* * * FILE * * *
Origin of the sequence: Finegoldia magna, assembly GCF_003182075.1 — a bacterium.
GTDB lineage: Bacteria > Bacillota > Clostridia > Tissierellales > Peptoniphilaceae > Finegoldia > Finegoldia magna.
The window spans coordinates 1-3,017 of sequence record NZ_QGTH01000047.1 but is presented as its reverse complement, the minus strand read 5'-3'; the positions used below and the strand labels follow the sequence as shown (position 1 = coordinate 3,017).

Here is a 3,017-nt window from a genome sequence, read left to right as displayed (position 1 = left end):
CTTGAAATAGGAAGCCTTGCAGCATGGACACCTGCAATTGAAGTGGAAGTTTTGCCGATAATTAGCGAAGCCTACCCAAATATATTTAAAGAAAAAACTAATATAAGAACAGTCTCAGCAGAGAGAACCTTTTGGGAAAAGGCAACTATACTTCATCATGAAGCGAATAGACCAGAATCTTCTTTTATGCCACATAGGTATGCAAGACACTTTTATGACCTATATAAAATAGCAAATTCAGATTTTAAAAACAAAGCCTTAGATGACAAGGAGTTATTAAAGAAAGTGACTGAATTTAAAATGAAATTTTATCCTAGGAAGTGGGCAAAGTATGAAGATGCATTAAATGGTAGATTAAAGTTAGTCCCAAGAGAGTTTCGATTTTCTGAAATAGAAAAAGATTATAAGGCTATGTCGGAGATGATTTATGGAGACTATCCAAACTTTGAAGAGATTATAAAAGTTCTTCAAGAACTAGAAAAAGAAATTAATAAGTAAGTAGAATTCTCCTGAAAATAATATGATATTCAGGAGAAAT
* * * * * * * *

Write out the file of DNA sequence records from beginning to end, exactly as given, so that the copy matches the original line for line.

Origin of the sequence: Finegoldia magna, assembly GCF_003182075.1 — a bacterium.
GTDB lineage: Bacteria > Bacillota > Clostridia > Tissierellales > Peptoniphilaceae > Finegoldia > Finegoldia magna.
The window spans coordinates 1-3,017 of sequence record NZ_QGTH01000047.1 but is presented as its reverse complement, the minus strand read 5'-3'; the positions used below and the strand labels follow the sequence as shown (position 1 = coordinate 3,017).

Here is a 3,017-nt window from a genome sequence, read left to right as displayed (position 1 = left end):
CTTGAAATAGGAAGCCTTGCAGCATGGACACCTGCAATTGAAGTGGAAGTTTTGCCGATAATTAGCGAAGCCTACCCAAATATATTTAAAGAAAAAACTAATATAAGAACAGTCTCAGCAGAGAGAACCTTTTGGGAAAAGGCAACTATACTTCATCATGAAGCGAATAGACCAGAATCTTCTTTTATGCCACATAGGTATGCAAGACACTTTTATGACCTATATAAAATAGCAAATTCAGATTTTAAAAACAAAGCCTTAGATGACAAGGAGTTATTAAAGAAAGTGACTGAATTTAAAATGAAATTTTATCCTAGGAAGTGGGCAAAGTATGAAGATGCATTAAATGGTAGATTAAAGTTAGTCCCAAGAGAGTTTCGATTTTCTGAAATAGAAAAAGATTATAAGGCTATGTCGGAGATGATTTATGGAGACTATCCAAACTTTGAAGAGATTATAAAAGTTCTTCAAGAACTAGAAAAAGAAATTAATAAGTAAGTAGAATTCTCCTGAAAATAATATGATATTCAGGAGAAAT